SCHLOCK (John Landis, 1973)
Alamo Drafthouse Downtown Brooklyn
445 Albee Square West
Sunday, September 23, 9:30
We New Yorkers are spoiled with a plethora of art-house cinemas showing old favorites, undiscovered gems, American indies, foreign films, and just about anything else ever put on celluloid. Even so, the third annual Art House Theater Day, taking place at nearly one hundred venues around the country and in Canada, holds a neat surprise here in the city. On September 23, the Alamo Drafthouse theaters in downtown Brooklyn and Yonkers will be showing a new 4K restoration of Schlock, John Landis’s schlocky first film, a horror comedy shot in twelve days for a mere sixty grand when he was only twenty-one. “Hi, I’m John Landis, and you’re about to watch Schlock. I’m sorry,” the writer-director explains in the intro on the DVD. But he need not apologize, as Schlock is stupid fun. In a small town in the Southern California suburbs (Agoura), the so-called Banana Massacre has resulted in the brutal death of more than two hundred people so far, all found with banana peels in their vicinity. Weirdo detective Sgt. Wino (Saul Kahan, who also took the production stills) is on the case, sure that there will be more killings; he’s not exactly getting the best of help from his team of cops, which includes the klutzy Ivan and the hapless Officer Gillis (Richard Gillis).
The story is being covered by smooth-talking local news anchor Joe Putzman (Eric Allison), a well-groomed gentleman who never misses an opportunity to hype upcoming programs on the station, most prominently the fake movie See You Next Wednesday. While much of the public is frightened, others are curious or think they are immune to the threat of violence, not the best choice made by a group of alliterative teens, Billy (Gene Fox), Betty (Susan Weiser), Bobby (assistant director Jonathan A. Flint), and Barbara (Amy Schireson), who really shouldn’t go near that hole. Scientific expert Professor Shlibovitz (E. G. Harty) believes the murderer might just be the missing link in the mammalian chain. And Mindy (Eliza Garrett, who played Brunella in Landis’s Animal House and has been married to Eric Roberts since 1992), a sweet and innocent young blind woman in love with Cal (Charles Villiers), becomes friends with the twenty-million-year-old Schlockthropus, thinking he is a big dog. While some scenes are just plain silly, others are smart and funny, in particular the vending machine episode.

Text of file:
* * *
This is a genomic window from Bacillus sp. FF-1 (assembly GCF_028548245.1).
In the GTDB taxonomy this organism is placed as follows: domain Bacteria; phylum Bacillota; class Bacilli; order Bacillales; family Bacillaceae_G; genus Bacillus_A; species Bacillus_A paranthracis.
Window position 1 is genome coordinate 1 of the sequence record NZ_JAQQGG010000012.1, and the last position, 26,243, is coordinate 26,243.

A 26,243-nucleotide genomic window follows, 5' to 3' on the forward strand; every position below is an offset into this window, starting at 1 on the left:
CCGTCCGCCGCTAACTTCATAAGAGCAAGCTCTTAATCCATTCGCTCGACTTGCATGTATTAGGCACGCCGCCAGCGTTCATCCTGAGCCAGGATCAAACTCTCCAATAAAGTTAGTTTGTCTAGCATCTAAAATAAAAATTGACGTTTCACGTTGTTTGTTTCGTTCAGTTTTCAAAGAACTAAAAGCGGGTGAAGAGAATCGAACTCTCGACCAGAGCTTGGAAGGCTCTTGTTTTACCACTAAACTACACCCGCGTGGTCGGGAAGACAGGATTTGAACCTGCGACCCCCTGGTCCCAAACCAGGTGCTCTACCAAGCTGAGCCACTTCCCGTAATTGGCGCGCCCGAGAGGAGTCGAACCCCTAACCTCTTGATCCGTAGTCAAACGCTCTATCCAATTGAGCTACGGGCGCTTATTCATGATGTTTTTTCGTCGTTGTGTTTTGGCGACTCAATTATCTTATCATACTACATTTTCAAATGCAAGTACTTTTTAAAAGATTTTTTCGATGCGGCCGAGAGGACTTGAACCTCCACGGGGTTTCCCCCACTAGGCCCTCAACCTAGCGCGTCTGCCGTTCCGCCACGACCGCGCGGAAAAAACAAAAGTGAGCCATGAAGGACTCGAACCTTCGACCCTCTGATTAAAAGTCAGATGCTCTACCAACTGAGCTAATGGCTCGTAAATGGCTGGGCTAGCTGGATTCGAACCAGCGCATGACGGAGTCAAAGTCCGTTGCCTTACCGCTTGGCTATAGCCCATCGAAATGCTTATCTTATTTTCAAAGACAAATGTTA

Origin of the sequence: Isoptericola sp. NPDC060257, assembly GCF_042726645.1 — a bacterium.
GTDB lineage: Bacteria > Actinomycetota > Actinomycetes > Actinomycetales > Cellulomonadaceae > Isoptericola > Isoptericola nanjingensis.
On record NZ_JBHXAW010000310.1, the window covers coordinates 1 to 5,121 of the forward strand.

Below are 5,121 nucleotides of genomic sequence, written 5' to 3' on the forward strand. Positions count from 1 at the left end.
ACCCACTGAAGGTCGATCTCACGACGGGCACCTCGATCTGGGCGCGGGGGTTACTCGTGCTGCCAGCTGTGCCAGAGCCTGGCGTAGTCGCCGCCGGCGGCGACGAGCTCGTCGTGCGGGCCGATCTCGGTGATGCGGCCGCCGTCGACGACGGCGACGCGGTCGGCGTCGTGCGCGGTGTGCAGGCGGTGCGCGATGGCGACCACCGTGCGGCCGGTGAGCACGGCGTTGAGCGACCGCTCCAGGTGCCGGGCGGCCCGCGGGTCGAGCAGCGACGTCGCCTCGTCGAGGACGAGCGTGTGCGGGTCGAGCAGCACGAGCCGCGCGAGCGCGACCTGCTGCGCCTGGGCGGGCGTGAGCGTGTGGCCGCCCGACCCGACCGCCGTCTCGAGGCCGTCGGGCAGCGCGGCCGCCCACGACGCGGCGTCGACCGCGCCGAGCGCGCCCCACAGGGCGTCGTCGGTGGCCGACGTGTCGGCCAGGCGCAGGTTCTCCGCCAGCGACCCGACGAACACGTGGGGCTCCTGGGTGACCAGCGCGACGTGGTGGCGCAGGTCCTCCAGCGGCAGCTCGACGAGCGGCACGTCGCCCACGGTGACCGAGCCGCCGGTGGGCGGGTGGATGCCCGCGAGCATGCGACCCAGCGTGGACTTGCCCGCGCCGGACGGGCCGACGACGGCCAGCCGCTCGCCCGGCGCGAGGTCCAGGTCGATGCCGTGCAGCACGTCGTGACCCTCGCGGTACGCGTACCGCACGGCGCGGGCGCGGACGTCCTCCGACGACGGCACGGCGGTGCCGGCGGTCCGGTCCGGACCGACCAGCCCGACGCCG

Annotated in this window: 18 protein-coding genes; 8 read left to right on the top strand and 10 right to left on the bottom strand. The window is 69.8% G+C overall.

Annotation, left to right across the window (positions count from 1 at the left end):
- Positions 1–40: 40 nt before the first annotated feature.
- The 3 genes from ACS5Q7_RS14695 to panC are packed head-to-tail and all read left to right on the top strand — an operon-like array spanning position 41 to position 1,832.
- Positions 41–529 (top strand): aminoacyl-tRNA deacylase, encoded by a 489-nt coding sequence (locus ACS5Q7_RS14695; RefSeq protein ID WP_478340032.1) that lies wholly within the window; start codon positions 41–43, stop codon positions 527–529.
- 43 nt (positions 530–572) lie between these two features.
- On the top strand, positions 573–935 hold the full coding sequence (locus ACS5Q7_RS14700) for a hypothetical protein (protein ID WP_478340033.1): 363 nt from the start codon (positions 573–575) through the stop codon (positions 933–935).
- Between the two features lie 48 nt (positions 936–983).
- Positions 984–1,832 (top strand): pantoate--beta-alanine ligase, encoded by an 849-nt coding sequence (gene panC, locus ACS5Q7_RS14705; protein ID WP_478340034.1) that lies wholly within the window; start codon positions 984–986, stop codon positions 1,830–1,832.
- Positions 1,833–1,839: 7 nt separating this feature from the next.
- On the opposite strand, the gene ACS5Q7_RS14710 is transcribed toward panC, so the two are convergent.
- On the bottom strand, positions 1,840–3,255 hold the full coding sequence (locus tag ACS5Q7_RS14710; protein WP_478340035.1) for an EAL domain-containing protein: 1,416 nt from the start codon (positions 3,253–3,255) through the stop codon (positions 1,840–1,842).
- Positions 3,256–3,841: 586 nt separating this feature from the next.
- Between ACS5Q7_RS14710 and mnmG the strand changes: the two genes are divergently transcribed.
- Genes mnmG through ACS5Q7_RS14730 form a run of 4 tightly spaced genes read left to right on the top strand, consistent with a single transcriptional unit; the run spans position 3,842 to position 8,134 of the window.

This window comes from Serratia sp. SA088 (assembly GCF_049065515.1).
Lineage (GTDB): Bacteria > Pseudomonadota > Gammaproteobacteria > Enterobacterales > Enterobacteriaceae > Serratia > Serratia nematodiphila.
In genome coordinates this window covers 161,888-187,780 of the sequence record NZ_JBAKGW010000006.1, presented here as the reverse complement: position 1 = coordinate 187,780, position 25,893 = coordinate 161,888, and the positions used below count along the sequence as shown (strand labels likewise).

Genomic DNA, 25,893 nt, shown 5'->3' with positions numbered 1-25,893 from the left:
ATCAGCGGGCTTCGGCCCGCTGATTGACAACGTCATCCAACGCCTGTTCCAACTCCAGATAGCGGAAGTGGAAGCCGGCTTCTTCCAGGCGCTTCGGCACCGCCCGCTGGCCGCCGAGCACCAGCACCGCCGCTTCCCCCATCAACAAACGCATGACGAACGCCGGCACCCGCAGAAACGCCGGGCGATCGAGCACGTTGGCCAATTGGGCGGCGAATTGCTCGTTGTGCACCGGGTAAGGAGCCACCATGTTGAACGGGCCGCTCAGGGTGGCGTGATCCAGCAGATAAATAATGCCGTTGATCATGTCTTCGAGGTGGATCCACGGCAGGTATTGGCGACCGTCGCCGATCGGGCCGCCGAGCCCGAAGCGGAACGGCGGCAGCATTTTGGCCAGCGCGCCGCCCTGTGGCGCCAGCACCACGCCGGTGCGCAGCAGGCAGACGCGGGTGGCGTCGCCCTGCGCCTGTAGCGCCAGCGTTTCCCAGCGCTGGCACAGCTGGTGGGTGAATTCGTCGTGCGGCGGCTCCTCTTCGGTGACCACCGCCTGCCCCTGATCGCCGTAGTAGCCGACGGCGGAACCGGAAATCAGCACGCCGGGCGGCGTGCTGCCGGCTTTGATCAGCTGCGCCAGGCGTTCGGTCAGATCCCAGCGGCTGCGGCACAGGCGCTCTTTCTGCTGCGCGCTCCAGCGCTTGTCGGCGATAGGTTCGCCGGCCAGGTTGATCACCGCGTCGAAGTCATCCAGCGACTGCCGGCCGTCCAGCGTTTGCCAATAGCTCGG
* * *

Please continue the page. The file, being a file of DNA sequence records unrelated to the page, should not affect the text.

Schlock is a giddy homage to the horror film and motion pictures themselves, with direct and indirect references to King Kong, The Blob, Godzilla, Frankenstein, and 2001: A Space Odyssey, along with a large dose of Woody Allen and even Rod Serling. It’s a hit-or-miss smorgasbord of goofy moments that serves as a forerunner to such later Landis flicks as Kentucky Fried Movie, The Blues Brothers, Trading Places. An American Werewolf in London, and Into the Night. The film was shot by Emmy-winning cinematographer Bob Collins, with cheesy music by David Gibson and editing by executive producer George Folsey Jr., who went on to cut many Landis movies (and Michael Jackson’s “Thriller” video) as well as Hostel and Hot Tub Time Machine. It’s also one of special effects guru and seven-time Oscar winner Rick Baker’s first films — and yes, that is none other than Landis himself in the ape suit, portraying Schlockthropus. “It’s bad, and appropriately named,” Landis says in a trailer for a post-Animal House rerelease of the film, apparently done without Landis’s approval and retitled The Banana Monster. A movie that could only be made by someone in love with movies, the restored Schlock is screening Sunday night at 9:30 at the Alamo Drafthouse in Brooklyn and at 10:00 in Yonkers; the Yonkers Alamo is also showing Jim Cummings’s SXSW Grand Jury winner Thunder Road, which is named after the Bruce Springsteen song, on Sunday at 4:30 as part of Art House Theater Day.